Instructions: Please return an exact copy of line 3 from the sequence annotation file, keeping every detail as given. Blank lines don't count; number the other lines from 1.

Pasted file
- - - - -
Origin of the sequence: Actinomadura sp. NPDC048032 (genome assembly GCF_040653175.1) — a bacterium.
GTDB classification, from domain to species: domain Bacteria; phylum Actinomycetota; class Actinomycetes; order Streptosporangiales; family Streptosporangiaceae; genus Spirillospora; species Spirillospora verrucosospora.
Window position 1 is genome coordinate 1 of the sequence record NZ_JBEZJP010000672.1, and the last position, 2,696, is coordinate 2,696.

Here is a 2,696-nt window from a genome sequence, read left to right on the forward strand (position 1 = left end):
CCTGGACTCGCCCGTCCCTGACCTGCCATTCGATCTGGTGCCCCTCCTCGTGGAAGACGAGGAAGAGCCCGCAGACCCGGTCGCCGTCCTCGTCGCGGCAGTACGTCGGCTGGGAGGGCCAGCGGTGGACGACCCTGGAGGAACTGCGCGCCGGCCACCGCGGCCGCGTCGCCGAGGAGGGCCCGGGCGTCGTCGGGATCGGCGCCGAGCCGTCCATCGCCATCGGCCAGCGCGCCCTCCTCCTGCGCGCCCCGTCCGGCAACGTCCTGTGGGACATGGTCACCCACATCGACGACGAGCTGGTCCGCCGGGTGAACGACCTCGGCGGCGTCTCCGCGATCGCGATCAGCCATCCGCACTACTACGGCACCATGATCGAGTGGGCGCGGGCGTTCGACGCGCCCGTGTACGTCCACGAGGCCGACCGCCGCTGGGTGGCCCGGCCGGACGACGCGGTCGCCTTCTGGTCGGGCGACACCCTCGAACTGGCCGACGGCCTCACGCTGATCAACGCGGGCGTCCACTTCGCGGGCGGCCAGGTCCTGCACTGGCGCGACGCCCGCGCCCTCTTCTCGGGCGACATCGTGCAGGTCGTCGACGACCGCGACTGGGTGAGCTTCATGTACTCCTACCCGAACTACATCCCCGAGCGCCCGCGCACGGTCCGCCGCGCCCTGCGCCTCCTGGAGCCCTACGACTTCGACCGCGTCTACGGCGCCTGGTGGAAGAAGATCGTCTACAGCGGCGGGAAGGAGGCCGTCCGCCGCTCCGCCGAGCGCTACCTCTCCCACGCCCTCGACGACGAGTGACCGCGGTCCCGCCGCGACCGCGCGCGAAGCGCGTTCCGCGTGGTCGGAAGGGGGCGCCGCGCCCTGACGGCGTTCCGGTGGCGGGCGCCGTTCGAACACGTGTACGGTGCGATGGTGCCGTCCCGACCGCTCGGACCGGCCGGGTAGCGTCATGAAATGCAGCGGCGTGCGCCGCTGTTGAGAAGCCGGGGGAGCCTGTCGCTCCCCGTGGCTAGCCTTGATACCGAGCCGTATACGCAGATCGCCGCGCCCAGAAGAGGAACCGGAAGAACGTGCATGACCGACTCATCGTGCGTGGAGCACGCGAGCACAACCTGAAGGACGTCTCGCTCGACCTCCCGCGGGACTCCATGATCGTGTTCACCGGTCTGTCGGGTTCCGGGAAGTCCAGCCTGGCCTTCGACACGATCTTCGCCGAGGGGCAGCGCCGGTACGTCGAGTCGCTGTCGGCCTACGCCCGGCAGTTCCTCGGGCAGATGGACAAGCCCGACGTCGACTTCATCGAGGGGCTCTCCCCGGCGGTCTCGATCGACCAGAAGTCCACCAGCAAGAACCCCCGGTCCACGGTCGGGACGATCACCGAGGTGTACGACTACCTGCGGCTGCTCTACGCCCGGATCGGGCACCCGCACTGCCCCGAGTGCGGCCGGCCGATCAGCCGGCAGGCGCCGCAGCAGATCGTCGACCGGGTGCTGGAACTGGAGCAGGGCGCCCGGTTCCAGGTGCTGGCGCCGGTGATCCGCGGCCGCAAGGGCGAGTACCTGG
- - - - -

Window position 1 is genome coordinate 1 of the sequence record NZ_JBEZJP010000672.1, and the last position, 2,696, is coordinate 2,696.